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French Year-End Finance Bill Targets Tax Optimization

by Ulrika Lomas, Tax-News.com, Brussels

20 November 2012


French Finance Minister Pierre Moscovici and Budget Minister Jérôme Cahuzac have recently presented details of the country’s third supplementary finance bill (PLFR) for 2012, marking a ‘historic’ cut in state spending of EUR3.6bn (USD4.6bn) compared with the initial 2012 finance law, and providing for a raft of targeted measures aimed at combating tax evasion and tax optimization.

According to the finance ministry, the PLFR confirms the “serious budgetary policy” implemented by the government and confirms the government’s objective of reducing the public deficit to 4.5% of gross domestic product this year.

The ministry highlights the fact that the collective budget constitutes an “essential” part of government efforts to strengthen the fight against tax evasion and tax optimization, insisting that French citizens, themselves required to make a significant contribution to redressing the country’s public finances in 2012 and 2013, will simply not understand why some individuals are able to avoid their "fair contributions" by either “illegal manoeuvres or abusive optimizations.”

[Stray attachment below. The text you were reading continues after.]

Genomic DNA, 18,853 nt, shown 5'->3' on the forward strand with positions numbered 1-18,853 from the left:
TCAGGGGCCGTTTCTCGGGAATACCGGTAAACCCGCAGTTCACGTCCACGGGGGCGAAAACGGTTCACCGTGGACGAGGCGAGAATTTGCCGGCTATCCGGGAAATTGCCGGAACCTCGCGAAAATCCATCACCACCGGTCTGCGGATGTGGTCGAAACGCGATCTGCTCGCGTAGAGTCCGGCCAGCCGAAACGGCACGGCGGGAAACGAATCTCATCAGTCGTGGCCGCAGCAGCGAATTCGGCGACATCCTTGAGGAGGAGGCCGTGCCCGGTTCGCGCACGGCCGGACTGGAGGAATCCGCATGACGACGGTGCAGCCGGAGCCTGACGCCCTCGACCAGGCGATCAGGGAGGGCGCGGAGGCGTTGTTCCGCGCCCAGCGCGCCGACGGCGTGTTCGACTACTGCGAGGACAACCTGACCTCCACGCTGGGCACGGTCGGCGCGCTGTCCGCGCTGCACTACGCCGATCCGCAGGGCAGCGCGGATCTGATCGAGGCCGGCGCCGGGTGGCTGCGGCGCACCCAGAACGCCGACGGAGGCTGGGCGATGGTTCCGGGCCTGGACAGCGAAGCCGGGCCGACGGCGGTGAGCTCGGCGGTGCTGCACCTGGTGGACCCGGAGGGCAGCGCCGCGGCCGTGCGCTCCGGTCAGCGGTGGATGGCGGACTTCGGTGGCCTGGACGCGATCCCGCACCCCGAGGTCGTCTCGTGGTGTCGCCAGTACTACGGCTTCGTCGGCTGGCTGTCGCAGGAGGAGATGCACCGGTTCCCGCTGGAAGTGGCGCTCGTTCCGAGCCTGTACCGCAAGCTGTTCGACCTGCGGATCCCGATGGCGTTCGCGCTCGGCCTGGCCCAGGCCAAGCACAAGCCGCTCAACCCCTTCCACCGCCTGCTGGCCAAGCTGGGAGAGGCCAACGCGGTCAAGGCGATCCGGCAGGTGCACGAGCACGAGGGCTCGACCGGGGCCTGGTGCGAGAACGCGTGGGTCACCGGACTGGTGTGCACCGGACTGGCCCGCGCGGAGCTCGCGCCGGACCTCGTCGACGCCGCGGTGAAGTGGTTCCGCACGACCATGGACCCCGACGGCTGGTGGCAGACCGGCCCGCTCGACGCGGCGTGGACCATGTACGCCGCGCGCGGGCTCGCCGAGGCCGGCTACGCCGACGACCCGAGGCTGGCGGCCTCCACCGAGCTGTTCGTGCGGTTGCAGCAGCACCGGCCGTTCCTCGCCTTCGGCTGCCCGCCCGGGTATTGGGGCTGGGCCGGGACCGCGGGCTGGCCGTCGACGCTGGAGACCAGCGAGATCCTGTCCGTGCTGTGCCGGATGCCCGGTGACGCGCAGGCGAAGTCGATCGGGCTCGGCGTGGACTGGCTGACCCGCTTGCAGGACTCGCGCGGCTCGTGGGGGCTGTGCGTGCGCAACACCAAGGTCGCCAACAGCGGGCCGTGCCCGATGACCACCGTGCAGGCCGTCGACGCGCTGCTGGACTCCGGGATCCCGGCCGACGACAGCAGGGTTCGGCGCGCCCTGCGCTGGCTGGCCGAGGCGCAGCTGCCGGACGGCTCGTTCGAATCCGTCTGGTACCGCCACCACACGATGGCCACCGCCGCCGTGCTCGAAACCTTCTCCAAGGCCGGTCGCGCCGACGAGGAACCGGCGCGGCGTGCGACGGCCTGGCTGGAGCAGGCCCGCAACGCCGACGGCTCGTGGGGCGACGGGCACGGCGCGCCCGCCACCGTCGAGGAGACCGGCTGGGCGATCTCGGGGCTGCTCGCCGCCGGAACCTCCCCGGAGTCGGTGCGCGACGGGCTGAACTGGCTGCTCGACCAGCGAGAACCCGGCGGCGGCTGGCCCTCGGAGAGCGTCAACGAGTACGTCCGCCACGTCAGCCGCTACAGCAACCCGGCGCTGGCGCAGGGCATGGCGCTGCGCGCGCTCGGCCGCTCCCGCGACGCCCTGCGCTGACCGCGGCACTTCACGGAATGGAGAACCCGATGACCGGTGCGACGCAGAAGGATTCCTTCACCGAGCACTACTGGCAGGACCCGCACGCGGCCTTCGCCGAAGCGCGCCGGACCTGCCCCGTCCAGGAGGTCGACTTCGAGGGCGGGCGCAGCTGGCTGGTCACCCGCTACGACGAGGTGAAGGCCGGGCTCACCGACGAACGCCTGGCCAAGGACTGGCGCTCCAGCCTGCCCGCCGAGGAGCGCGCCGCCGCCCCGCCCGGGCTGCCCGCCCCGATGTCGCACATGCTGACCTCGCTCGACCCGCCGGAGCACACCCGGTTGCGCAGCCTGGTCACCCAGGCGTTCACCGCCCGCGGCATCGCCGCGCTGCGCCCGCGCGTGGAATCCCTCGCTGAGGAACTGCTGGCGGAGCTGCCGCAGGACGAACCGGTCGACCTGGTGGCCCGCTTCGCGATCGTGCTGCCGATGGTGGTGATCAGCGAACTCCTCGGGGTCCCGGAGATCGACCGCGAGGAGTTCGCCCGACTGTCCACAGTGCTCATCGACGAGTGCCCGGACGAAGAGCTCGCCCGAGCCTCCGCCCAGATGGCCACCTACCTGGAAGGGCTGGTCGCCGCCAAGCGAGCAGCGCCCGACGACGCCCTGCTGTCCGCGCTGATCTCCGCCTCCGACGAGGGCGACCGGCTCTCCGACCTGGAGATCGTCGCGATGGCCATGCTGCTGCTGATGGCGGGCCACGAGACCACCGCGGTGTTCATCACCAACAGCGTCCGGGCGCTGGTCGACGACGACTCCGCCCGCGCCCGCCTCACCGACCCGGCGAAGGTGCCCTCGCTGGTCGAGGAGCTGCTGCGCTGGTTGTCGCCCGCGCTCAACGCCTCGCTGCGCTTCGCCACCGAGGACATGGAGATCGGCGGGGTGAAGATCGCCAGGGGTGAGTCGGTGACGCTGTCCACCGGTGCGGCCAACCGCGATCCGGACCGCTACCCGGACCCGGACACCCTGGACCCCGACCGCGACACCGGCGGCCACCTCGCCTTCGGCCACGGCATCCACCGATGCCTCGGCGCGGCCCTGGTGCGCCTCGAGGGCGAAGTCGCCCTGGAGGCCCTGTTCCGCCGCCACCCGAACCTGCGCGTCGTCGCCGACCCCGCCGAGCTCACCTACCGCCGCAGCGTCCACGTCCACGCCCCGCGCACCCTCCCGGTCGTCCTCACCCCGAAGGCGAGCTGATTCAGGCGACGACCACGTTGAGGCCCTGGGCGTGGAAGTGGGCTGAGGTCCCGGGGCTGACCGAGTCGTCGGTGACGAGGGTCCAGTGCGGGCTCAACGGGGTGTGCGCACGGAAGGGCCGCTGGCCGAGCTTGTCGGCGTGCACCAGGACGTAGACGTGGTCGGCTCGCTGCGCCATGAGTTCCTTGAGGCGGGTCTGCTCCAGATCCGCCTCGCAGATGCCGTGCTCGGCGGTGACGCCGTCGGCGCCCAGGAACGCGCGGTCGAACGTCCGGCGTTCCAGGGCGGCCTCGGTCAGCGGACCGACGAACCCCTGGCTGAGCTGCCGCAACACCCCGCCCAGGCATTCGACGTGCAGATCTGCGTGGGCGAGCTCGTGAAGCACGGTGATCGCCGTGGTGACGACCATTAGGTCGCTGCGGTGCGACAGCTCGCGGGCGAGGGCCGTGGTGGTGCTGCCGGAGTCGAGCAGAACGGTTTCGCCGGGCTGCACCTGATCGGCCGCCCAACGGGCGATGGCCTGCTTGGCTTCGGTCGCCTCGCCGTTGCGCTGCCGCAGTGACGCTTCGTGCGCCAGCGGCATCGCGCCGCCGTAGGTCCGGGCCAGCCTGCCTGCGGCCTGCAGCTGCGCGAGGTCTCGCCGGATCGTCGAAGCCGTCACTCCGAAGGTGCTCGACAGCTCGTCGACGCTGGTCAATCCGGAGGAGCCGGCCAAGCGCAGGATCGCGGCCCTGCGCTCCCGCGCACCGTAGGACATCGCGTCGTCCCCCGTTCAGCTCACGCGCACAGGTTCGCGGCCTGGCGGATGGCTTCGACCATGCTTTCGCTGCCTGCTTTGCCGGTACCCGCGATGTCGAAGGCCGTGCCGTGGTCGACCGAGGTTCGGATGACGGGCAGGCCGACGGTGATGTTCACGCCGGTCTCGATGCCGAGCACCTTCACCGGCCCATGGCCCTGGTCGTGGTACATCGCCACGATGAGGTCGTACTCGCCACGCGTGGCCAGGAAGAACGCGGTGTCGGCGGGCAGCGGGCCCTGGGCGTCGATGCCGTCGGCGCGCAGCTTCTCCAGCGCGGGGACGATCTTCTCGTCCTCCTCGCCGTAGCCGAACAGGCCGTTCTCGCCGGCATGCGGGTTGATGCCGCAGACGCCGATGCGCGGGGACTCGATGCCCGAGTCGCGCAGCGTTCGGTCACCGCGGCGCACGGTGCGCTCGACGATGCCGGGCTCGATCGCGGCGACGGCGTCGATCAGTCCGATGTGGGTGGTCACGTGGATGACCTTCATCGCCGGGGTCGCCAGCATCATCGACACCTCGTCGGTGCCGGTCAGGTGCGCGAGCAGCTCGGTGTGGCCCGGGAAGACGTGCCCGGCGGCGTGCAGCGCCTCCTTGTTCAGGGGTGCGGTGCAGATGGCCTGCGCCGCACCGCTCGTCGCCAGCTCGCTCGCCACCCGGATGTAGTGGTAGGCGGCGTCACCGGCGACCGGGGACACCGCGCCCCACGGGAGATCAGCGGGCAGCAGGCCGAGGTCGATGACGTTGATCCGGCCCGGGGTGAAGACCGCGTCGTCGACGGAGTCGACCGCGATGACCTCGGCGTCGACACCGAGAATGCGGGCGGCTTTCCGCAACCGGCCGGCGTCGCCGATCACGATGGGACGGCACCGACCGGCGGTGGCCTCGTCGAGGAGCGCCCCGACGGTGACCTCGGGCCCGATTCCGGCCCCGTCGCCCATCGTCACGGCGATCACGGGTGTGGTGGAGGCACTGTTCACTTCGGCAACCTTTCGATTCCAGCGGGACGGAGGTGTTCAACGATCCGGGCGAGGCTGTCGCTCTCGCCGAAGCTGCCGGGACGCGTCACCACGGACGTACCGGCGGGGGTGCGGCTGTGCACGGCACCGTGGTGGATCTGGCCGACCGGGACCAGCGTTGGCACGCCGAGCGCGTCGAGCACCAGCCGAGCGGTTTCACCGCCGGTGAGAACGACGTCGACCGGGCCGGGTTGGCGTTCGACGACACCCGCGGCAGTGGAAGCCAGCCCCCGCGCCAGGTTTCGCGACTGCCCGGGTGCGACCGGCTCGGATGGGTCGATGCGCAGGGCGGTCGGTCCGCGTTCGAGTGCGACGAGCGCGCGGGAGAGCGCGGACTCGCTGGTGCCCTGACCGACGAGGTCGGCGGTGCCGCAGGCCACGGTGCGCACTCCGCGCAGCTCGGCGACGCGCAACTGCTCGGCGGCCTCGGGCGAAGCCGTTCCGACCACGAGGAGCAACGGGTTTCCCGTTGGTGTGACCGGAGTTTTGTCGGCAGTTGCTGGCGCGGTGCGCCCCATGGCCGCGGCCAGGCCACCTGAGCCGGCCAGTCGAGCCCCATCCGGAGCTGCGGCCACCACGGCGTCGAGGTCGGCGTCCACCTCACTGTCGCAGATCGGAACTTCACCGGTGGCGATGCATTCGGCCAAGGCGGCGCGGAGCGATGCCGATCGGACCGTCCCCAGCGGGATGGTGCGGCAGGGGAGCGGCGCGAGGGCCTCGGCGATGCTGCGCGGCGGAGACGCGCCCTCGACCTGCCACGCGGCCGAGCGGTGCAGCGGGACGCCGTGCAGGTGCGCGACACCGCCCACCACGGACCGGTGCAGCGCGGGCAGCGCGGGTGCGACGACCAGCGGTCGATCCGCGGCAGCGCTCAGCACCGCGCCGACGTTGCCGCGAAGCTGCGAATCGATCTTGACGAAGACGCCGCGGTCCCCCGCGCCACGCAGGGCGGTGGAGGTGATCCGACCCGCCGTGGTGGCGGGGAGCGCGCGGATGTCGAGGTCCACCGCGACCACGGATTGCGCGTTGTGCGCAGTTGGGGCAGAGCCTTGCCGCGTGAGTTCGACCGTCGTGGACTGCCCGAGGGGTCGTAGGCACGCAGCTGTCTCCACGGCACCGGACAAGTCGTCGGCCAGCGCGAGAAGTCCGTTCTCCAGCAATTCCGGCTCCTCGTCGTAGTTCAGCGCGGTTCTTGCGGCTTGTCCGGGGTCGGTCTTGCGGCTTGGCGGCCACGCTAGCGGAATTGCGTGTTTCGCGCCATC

The measures intended to clamp down on tax evasion seek to ensure greater transparency from those taxpayers suspected of tax fraud. Any taxpayers refusing to disclose the source of undeclared sums invested abroad will be taxed at 60%, as the sum will be presumed to have come from a donation. In addition, taxpayers will be required to “justify” bank account deposits, when deposits exceed declared income by more than EUR200,000 a year.

In parallel, the tax police’s powers for combating tax fraud will also be strengthened. The administration will be able to access protected computer data. Companies that complete their accounts using information technology systems will have to present their accounts in this form during any audit from 2014.

Furthermore, the government plans to clamp down on value-added tax (VAT) fraud in the sale of cigarettes and used cars. The government plans to limit the capacity of taxpayers to put in place fiscal optimization strategies, which go against the spirit of the law. Here, the finance ministry cites the example of the “donation-sale” loophole, and explains that the PLFR provides for any securities sold swiftly following a donation to be taxed in the same way as for any normal sale which gives rise to a gain.

The measures to combat tax evasion and tax optimization, provided for in the government’s end of year PLFR, are expected to yield additional revenues of around EUR1bn.

TAGS: individuals | compliance | Finance | tax | business | value added tax (VAT) | tax compliance | tax avoidance | law | banking | budget | audit | offshore | legislation

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